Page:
From Syria to central Africa to Central America, violence or armed conflict has ensnared a quarter of the world’s 1.8 billion young people, according to the United Nations. Yet youth rarely get called on by the deciders to help navigate a path toward peace and security. UN Secretary-General Antonio Guterres says it’s time to offer them a voice.
“If we are to create a more peaceful, sustainable and prosperous world for all, to fulfill the vision of the 2030 Agenda for Sustainable Development, we need young people to lead,” Guterres said during the opening of the General Assembly on September 24 as he introduced the Youth 2030 initiative.
The 69-year-old UN supremo is merely catching up. Touting strategies to harness youthful energy has become a growth phenomenon as leaders watch the ranks of adolescents and young adults surge in sub-Saharan Africa and worry what shocks to the system this youthquake might bring. Africa may soar to almost 1 billion young people by 2050, from around 600 million today.
The World Bank has held youth summits each year since 2013 to channel good vibes, the African Development Bank is two years into a decade-long quest to create 25 million youth jobs and spark entrepreneurs, and the European Union is renewing its youth initiative. Even the UN’s development agency beat UN headquarters in the youth race by rolling out a strategy in 2014.
Yet the UN chief’s formal entry into this game carries more weight than most entrants. With the world body engaged in consequential corners of conflict, from peacekeeping missions to relief for refugees to the Security Council itself, the UN wields influence to bring a youthful cast to deliberations. Guterres ran the UN refugees agency from 2005 to 2015, witnessing a rising tide of displaced and desperate people. Many were young.
“With Youth 2030, I want the UN to become a leader in working with young people,” Guterres pledged, “in understanding their needs, in helping to put their ideas into action, in ensuring their views inform our processes.”
Any visitor to a big African city immediately detects the epicenter of the youthquake. Investing in the health and education of young people in Africa’s fastest-growing poor countries is the top priority “to continue improving the human condition,” Microsoft founder Bill Gates and his wife Melinda Gates assert in their 2018 Goalkeepers report on sustainable development goals pursued by their foundation. By 2050, they estimate that more than 40 percent of the world’s extremely poor people will be found in two countries: Nigeria, Africa’s most populous nation, and the Democratic Republic of Congo. As the famed philanthropists see it, that’s an opportunity, not a nightmare.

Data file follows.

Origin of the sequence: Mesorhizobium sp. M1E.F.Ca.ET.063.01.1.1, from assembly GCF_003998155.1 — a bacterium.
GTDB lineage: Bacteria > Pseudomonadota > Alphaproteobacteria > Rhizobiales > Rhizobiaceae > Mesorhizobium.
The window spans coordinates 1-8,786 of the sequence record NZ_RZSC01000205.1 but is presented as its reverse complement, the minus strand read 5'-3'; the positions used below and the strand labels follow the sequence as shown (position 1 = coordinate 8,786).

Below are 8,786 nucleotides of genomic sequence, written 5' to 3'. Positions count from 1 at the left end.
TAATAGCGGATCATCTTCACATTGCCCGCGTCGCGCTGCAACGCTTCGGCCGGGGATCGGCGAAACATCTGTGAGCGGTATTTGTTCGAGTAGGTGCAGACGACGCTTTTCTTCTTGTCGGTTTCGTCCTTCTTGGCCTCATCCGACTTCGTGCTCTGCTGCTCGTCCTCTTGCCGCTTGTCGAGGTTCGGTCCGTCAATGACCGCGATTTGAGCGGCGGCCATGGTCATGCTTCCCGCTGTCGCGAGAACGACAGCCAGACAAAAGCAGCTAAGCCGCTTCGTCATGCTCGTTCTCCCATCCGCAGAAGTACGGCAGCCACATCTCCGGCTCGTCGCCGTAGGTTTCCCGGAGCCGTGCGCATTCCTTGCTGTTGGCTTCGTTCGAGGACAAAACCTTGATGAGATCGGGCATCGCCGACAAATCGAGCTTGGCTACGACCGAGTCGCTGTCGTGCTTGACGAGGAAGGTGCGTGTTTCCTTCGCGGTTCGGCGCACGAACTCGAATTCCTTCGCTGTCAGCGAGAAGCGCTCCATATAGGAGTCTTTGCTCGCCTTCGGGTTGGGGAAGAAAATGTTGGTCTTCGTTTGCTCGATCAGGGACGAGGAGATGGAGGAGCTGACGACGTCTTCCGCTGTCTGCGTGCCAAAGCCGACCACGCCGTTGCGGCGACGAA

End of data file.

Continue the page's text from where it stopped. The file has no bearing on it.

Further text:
“People worry about insecurity, instability and mass migration,” the Gates duo write. “We wish they would also recognize young people’s enormous potential to drive economic growth. They are the activists, innovators, leaders and workers of the future.”
Youth 2030 builds on Security Council Resolution 2419, adopted unanimously in June by the 15-nation highest authority of the UN, which calls on increasing the role of youth in negotiating and carrying out peace agreements. The resolution urges the secretary-general and his special envoys “to take into account the views of youth in relevant discussions pertinent to the maintenance of peace and security, peacebuilding and sustaining peace, and to facilitate the equal and full participation of youth at decision‑making levels, paying particular attention to the inclusion of young women.”
Guterres is modeling that advice. His special youth envoy is Jayathma Wickramanayake of Sri Lanka, a 27-year-old activist for civic and political engagement by young women. “#DYK 73% of countries restrict young people from running for office?” she alerted her Twitter followers this week. Youth 2030 matters because it calls “for young ppl’s rights to participate in all public affairs!”
The UN resolution also asks governments to fight terrorist recruitment of young people over the Internet and to invest in inclusive education and training to develop next-generation potential.
Just who counts as “youth” is up in the air. Folks dreading the approach of 40 will be heartened to learn that the World Bank pegs 35-year-olds at the top end of its age range. The UN Security Council accepts 18 to 29 years old as officially youthful, while recognizing that countries have adopted broader age spans.
“It is a rare treat to see so many young people at the United Nations,” Guterres observed as he kicked off his outreach. “Unfortunately, far too rare.”